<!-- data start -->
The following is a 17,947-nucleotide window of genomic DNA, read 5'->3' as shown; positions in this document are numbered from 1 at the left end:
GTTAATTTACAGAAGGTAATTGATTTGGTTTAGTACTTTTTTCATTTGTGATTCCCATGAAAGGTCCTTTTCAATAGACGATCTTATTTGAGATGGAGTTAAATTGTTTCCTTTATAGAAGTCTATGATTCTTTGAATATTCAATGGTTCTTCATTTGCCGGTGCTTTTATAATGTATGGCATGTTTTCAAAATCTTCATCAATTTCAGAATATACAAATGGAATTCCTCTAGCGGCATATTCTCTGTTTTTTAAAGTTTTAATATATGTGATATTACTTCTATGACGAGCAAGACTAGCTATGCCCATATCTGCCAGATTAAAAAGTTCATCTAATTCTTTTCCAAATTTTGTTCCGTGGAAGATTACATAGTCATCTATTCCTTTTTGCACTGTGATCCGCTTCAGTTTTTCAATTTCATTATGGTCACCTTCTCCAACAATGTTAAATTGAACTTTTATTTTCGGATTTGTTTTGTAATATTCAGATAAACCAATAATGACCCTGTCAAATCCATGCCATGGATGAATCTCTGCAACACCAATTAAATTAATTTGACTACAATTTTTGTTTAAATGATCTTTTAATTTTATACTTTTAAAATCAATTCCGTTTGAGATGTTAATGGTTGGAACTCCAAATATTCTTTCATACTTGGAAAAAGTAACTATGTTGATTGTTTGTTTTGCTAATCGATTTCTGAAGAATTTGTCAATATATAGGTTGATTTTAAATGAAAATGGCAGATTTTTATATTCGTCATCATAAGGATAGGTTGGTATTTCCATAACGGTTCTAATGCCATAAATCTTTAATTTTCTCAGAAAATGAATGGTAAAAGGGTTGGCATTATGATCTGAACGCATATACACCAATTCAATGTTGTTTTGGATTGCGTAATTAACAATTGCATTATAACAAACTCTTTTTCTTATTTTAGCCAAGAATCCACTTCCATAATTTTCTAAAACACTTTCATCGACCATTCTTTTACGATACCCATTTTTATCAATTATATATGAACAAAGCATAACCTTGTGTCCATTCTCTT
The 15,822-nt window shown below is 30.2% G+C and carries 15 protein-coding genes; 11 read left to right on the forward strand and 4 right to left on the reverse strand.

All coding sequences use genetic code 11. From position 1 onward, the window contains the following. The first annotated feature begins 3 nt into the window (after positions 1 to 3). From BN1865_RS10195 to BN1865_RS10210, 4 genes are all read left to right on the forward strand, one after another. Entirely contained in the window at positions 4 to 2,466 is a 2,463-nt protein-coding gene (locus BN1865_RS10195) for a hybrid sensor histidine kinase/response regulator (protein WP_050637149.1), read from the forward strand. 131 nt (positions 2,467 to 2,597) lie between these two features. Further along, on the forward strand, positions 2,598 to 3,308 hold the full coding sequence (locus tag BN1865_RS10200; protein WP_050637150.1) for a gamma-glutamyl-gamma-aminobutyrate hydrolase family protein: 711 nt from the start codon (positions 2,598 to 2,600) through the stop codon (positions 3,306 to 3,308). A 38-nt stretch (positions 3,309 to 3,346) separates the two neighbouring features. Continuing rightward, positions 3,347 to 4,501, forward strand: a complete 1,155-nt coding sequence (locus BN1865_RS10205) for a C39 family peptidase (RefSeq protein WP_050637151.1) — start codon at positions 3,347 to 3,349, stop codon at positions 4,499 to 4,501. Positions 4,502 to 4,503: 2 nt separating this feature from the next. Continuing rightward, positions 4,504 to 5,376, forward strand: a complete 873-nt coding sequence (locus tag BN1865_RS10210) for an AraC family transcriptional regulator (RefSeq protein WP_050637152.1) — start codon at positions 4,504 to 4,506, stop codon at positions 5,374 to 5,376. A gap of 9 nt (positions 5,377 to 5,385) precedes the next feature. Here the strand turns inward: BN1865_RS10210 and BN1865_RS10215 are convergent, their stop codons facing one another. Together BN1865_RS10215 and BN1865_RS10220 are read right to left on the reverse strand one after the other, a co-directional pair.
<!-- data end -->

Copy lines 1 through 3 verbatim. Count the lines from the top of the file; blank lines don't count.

The following is a 17,947-nucleotide window of genomic DNA, read 5'->3' as shown; positions in this document are numbered from 1 at the left end:
GTTAATTTACAGAAGGTAATTGATTTGGTTTAGTACTTTTTTCATTTGTGATTCCCATGAAAGGTCCTTTTCAATAGACGATCTTATTTGAGATGGAGTTAAATTGTTTCCTTTATAGAAGTCTATGATTCTTTGAATATTCAATGGTTCTTCATTTGCCGGTGCTTTTATAATGTATGGCATGTTTTCAAAATCTTCATCAATTTCAGAATATACAAATGGAATTCCTCTAGCGGCATATTCTCTGTTTTTTAAAGTTTTAATATATGTGATATTACTTCTATGACGAGCAAGACTAGCTATGCCCATATCTGCCAGATTAAAAAGTTCATCTAATTCTTTTCCAAATTTTGTTCCGTGGAAGATTACATAGTCATCTATTCCTTTTTGCACTGTGATCCGCTTCAGTTTTTCAATTTCATTATGGTCACCTTCTCCAACAATGTTAAATTGAACTTTTATTTTCGGATTTGTTTTGTAATATTCAGATAAACCAATAATGACCCTGTCAAATCCATGCCATGGATGAATCTCTGCAACACCAATTAAATTAATTTGACTACAATTTTTGTTTAAATGATCTTTTAATTTTATACTTTTAAAATCAATTCCGTTTGAGATGTTAATGGTTGGAACTCCAAATATTCTTTCATACTTGGAAAAAGTAACTATGTTGATTGTTTGTTTTGCTAATCGATTTCTGAAGAATTTGTCAATATATAGGTTGATTTTAAATGAAAATGGCAGATTTTTATATTCGTCATCATAAGGATAGGTTGGTATTTCCATAACGGTTCTAATGCCATAAATCTTTAATTTTCTCAGAAAATGAATGGTAAAAGGGTTGGCATTATGATCTGAACGCATATACACCAATTCAATGTTGTTTTGGATTGCGTAATTAACAATTGCATTATAACAAACTCTTTTTCTTATTTTAGCCAAGAATCCACTTCCATAATTTTCTAAAACACTTTCATCGACCATTCTTTTACGATACCCATTTTTATCAATTATATATGAACAAAGCATAACCTTGTGTCCATTCTCTT
The 15,822-nt window shown below is 30.2% G+C and carries 15 protein-coding genes; 11 read left to right on the forward strand and 4 right to left on the reverse strand.